How can I freeze rows and columns in Google Sheets?

Google Sheets is a fantastic tool when it comes to storing and managing large amounts of data in a single spreadsheet. In fact, with Google Sheets, you can store up to 40,000 rows of data at a time! But what happens when some of these rows or columns are too important, and we need to have a constant view of them while scrolling through data? The user-friendly nature of Google Sheets’ spreadsheet overview greatly reduces the more data we have. It’s time-consuming and inefficient to have to keep scrolling back and forth throughout your spreadsheet just to locate some important data. Luckily, there is a way to freeze rows and columns in Google Sheets so that we can continue to view specific groups of data whilst managing our spreadsheet.

Let’s explore in more detail why it may be helpful to freeze rows and columns in your Google Sheets, and how you can freeze them in your spreadsheets in just a few easy steps.

Why freeze rows or columns in Google Sheets?

The freeze feature in Google Sheets allows you to pin certain rows or columns within your spreadsheet so that you can continue to view them as you scroll through your data. This is particularly helpful when you have a huge amount of data that you need to evaluate or manage.

Here are just a few situations where you’d want to freeze rows or columns within your data:

  • To keep headers locked in place in order to identify key rows or columns of your data
  • To compare specific data with other data throughout your spreadsheet
  • To remind yourself of key data as you scroll through your spreadsheet

In most cases, you will probably only want to free the first row or column of your spreadsheet. However, the freeze feature does allow you to freeze multiple rows or columns; as long as they are next to the first.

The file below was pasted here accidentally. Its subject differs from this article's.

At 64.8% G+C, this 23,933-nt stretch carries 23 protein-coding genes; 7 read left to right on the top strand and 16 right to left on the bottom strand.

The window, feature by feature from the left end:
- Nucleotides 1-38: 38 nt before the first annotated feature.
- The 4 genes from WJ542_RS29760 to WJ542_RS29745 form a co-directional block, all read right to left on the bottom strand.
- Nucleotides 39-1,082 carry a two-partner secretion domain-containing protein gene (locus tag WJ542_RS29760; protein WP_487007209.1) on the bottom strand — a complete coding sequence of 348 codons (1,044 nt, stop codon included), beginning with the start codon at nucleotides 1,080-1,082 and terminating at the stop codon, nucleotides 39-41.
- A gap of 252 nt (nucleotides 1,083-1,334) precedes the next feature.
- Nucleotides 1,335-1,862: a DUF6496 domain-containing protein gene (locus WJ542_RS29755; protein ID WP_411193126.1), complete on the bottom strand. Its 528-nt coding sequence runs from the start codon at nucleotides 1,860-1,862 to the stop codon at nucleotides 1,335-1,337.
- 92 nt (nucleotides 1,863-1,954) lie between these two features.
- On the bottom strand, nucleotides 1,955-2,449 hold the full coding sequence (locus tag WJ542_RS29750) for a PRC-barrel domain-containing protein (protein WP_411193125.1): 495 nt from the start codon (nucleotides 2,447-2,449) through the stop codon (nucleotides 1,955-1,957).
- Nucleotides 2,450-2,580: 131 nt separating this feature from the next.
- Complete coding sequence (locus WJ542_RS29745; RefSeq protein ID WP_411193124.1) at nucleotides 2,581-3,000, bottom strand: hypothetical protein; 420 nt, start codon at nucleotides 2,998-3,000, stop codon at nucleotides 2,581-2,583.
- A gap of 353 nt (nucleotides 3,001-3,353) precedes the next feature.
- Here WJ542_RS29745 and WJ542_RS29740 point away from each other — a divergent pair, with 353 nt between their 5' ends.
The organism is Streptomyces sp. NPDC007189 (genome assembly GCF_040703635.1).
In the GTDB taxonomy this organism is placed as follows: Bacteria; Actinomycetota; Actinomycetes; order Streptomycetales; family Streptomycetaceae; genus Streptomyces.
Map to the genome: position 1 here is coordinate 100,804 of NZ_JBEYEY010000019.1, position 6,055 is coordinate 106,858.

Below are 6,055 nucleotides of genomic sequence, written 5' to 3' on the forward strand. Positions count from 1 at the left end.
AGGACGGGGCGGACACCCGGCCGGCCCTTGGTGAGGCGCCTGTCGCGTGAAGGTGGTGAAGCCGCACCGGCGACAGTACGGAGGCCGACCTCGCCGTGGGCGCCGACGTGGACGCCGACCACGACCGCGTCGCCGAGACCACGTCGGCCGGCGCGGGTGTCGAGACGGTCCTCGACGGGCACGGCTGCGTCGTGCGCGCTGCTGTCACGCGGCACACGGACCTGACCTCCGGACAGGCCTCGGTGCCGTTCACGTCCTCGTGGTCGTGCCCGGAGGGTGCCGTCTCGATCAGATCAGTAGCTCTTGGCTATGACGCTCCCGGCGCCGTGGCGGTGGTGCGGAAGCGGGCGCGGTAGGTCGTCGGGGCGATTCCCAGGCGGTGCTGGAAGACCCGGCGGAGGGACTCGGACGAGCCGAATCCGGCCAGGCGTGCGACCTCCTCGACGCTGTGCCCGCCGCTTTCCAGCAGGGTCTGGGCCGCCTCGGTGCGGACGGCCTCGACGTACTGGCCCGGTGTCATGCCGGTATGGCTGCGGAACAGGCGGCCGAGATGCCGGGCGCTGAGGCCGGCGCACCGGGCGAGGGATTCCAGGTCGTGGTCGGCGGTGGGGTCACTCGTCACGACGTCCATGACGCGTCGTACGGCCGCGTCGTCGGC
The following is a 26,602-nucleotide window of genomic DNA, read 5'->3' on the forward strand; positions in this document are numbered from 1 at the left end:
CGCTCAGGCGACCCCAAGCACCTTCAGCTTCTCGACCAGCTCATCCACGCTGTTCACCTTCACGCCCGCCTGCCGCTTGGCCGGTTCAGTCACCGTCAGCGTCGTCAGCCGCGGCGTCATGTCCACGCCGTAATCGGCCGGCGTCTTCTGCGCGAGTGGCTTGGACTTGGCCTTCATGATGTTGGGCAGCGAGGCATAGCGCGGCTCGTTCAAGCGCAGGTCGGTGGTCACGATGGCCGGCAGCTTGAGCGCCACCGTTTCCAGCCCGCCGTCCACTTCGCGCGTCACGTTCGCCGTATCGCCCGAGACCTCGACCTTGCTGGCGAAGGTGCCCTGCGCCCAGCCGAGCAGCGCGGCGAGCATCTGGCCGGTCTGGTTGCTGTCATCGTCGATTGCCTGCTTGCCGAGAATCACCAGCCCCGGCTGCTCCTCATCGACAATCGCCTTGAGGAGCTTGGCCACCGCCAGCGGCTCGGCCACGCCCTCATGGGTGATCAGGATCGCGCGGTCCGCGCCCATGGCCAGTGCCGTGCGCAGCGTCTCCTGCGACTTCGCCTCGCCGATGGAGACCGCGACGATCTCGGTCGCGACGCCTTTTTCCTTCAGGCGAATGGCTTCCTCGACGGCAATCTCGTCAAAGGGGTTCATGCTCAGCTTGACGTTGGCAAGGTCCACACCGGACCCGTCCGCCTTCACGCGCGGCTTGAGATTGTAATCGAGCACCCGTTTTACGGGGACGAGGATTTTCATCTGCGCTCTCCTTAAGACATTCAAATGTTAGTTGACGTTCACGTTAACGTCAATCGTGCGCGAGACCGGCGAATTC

Please note:

  • You cannot freeze a standalone row or column in the middle of your spreadsheet. It must be immediately next to the first row or column.
  • You cannot freeze rows and columns simultaneously. You must freeze your rows or columns one after the other.

How to freeze rows or columns in Google Sheets

Let’s say I am comparing the number of visitors my company website has had from the beginning to the end of the year.

freeze rows and columns in Google Sheets 0

I want to freeze the first row of my spreadsheet so that I can easily identify what each column of data refers to. I also want to freeze the ‘January visitors’ column of my spreadsheet so that I can compare the data to the ‘December visitors’ column.

By doing this, I will be able to reduce the time I take to effectively compare the difference in web page visitors over the year, thus improving my productivity and efficiency.

There are two main ways that you can freeze your rows and columns in Google Sheets:

  1. Using the drag-and-drop shortcut
  2. Using the Freeze feature in the View menu

1. Drag and drop panes to freeze rows or columns of data

This is a simple shortcut where you can drag and drop the freeze panes directly to the rows or columns you wish to pin.

On the top left-hand corner of your Google Sheets spreadsheet, you will find both a vertical and horizontal gray pane as shown below.

freeze rows and columns in Google Sheets 1

When you hover your mouse over those gray-colored panes, it turns into a hand icon. Simply drag each pane either vertically or horizontally until they sit below the columns or rows you wish to freeze.